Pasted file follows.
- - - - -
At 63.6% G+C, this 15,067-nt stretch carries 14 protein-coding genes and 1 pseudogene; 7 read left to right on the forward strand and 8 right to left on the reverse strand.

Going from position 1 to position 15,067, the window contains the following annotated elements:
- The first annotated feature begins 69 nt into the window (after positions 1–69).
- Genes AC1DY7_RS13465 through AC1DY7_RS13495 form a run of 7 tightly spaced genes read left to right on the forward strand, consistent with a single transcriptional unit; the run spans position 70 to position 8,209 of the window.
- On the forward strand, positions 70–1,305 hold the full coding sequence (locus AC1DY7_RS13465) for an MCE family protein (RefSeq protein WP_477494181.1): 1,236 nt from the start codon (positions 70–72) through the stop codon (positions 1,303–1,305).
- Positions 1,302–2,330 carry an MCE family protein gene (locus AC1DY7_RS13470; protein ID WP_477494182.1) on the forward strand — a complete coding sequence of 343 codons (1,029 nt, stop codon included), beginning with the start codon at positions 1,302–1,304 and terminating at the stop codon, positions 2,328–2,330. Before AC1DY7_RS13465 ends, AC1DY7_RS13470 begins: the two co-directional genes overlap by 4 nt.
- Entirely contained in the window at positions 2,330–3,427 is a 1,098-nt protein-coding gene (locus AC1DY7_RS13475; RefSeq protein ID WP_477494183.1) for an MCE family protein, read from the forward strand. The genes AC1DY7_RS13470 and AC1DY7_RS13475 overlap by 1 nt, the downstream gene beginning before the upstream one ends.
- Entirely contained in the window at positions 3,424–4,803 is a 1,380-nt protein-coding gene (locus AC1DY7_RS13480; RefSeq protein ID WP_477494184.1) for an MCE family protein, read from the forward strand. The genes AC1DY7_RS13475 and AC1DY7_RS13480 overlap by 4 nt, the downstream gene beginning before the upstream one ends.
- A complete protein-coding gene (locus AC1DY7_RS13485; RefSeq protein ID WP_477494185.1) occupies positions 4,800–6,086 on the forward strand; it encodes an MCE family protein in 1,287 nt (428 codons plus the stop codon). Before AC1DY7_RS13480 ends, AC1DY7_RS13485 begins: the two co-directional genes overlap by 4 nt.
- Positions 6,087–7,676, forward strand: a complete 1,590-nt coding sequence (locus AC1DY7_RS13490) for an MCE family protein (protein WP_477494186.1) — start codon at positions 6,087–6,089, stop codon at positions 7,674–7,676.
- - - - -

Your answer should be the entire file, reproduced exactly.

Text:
At 63.6% G+C, this 15,067-nt stretch carries 14 protein-coding genes and 1 pseudogene; 7 read left to right on the forward strand and 8 right to left on the reverse strand.

Going from position 1 to position 15,067, the window contains the following annotated elements:
- The first annotated feature begins 69 nt into the window (after positions 1–69).
- Genes AC1DY7_RS13465 through AC1DY7_RS13495 form a run of 7 tightly spaced genes read left to right on the forward strand, consistent with a single transcriptional unit; the run spans position 70 to position 8,209 of the window.
- On the forward strand, positions 70–1,305 hold the full coding sequence (locus AC1DY7_RS13465) for an MCE family protein (RefSeq protein WP_477494181.1): 1,236 nt from the start codon (positions 70–72) through the stop codon (positions 1,303–1,305).
- Positions 1,302–2,330 carry an MCE family protein gene (locus AC1DY7_RS13470; protein ID WP_477494182.1) on the forward strand — a complete coding sequence of 343 codons (1,029 nt, stop codon included), beginning with the start codon at positions 1,302–1,304 and terminating at the stop codon, positions 2,328–2,330. Before AC1DY7_RS13465 ends, AC1DY7_RS13470 begins: the two co-directional genes overlap by 4 nt.
- Entirely contained in the window at positions 2,330–3,427 is a 1,098-nt protein-coding gene (locus AC1DY7_RS13475; RefSeq protein ID WP_477494183.1) for an MCE family protein, read from the forward strand. The genes AC1DY7_RS13470 and AC1DY7_RS13475 overlap by 1 nt, the downstream gene beginning before the upstream one ends.
- Entirely contained in the window at positions 3,424–4,803 is a 1,380-nt protein-coding gene (locus AC1DY7_RS13480; RefSeq protein ID WP_477494184.1) for an MCE family protein, read from the forward strand. The genes AC1DY7_RS13475 and AC1DY7_RS13480 overlap by 4 nt, the downstream gene beginning before the upstream one ends.
- A complete protein-coding gene (locus AC1DY7_RS13485; RefSeq protein ID WP_477494185.1) occupies positions 4,800–6,086 on the forward strand; it encodes an MCE family protein in 1,287 nt (428 codons plus the stop codon). Before AC1DY7_RS13480 ends, AC1DY7_RS13485 begins: the two co-directional genes overlap by 4 nt.
- Positions 6,087–7,676, forward strand: a complete 1,590-nt coding sequence (locus AC1DY7_RS13490) for an MCE family protein (protein WP_477494186.1) — start codon at positions 6,087–6,089, stop codon at positions 7,674–7,676.